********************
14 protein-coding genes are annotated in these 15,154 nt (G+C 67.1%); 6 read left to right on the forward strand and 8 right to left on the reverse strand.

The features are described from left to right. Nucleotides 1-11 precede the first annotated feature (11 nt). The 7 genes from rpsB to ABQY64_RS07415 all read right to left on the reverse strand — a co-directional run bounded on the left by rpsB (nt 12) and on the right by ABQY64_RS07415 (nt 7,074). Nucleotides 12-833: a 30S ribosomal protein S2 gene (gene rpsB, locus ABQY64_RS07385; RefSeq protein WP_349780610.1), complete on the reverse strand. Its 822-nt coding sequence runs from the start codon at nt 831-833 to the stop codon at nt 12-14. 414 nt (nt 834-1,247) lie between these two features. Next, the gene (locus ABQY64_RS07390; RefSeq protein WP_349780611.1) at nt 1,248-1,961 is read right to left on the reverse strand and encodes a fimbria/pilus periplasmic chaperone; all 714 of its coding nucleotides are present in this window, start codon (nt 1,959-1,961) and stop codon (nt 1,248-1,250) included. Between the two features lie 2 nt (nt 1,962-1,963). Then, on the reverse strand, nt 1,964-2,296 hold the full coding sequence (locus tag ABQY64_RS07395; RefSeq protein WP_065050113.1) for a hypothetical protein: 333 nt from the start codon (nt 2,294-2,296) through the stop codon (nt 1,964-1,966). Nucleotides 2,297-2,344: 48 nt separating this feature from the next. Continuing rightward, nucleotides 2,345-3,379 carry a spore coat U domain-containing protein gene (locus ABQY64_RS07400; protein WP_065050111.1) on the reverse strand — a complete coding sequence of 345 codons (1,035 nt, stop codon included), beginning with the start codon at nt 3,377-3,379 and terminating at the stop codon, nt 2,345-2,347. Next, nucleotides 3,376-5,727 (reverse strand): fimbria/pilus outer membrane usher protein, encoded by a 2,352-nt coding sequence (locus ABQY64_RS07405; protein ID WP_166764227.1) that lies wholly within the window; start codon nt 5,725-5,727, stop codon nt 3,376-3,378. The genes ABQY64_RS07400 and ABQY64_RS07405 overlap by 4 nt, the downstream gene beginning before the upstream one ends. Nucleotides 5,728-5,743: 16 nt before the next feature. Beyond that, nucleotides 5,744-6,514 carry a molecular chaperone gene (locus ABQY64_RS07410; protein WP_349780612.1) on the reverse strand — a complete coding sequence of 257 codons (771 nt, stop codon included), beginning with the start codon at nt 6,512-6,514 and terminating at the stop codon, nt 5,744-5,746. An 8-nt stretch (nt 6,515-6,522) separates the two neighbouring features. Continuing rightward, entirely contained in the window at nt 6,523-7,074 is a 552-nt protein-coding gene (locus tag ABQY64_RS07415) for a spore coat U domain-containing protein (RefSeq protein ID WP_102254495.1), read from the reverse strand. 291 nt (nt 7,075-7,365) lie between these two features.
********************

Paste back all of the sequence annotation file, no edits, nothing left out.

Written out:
14 protein-coding genes are annotated in these 15,154 nt (G+C 67.1%); 6 read left to right on the forward strand and 8 right to left on the reverse strand.

The features are described from left to right. Nucleotides 1-11 precede the first annotated feature (11 nt). The 7 genes from rpsB to ABQY64_RS07415 all read right to left on the reverse strand — a co-directional run bounded on the left by rpsB (nt 12) and on the right by ABQY64_RS07415 (nt 7,074). Nucleotides 12-833: a 30S ribosomal protein S2 gene (gene rpsB, locus ABQY64_RS07385; RefSeq protein WP_349780610.1), complete on the reverse strand. Its 822-nt coding sequence runs from the start codon at nt 831-833 to the stop codon at nt 12-14. 414 nt (nt 834-1,247) lie between these two features. Next, the gene (locus ABQY64_RS07390; RefSeq protein WP_349780611.1) at nt 1,248-1,961 is read right to left on the reverse strand and encodes a fimbria/pilus periplasmic chaperone; all 714 of its coding nucleotides are present in this window, start codon (nt 1,959-1,961) and stop codon (nt 1,248-1,250) included. Between the two features lie 2 nt (nt 1,962-1,963). Then, on the reverse strand, nt 1,964-2,296 hold the full coding sequence (locus tag ABQY64_RS07395; RefSeq protein WP_065050113.1) for a hypothetical protein: 333 nt from the start codon (nt 2,294-2,296) through the stop codon (nt 1,964-1,966). Nucleotides 2,297-2,344: 48 nt separating this feature from the next. Continuing rightward, nucleotides 2,345-3,379 carry a spore coat U domain-containing protein gene (locus ABQY64_RS07400; protein WP_065050111.1) on the reverse strand — a complete coding sequence of 345 codons (1,035 nt, stop codon included), beginning with the start codon at nt 3,377-3,379 and terminating at the stop codon, nt 2,345-2,347. Next, nucleotides 3,376-5,727 (reverse strand): fimbria/pilus outer membrane usher protein, encoded by a 2,352-nt coding sequence (locus ABQY64_RS07405; protein ID WP_166764227.1) that lies wholly within the window; start codon nt 5,725-5,727, stop codon nt 3,376-3,378. The genes ABQY64_RS07400 and ABQY64_RS07405 overlap by 4 nt, the downstream gene beginning before the upstream one ends. Nucleotides 5,728-5,743: 16 nt before the next feature. Beyond that, nucleotides 5,744-6,514 carry a molecular chaperone gene (locus ABQY64_RS07410; protein WP_349780612.1) on the reverse strand — a complete coding sequence of 257 codons (771 nt, stop codon included), beginning with the start codon at nt 6,512-6,514 and terminating at the stop codon, nt 5,744-5,746. An 8-nt stretch (nt 6,515-6,522) separates the two neighbouring features. Continuing rightward, entirely contained in the window at nt 6,523-7,074 is a 552-nt protein-coding gene (locus tag ABQY64_RS07415) for a spore coat U domain-containing protein (RefSeq protein ID WP_102254495.1), read from the reverse strand. 291 nt (nt 7,075-7,365) lie between these two features.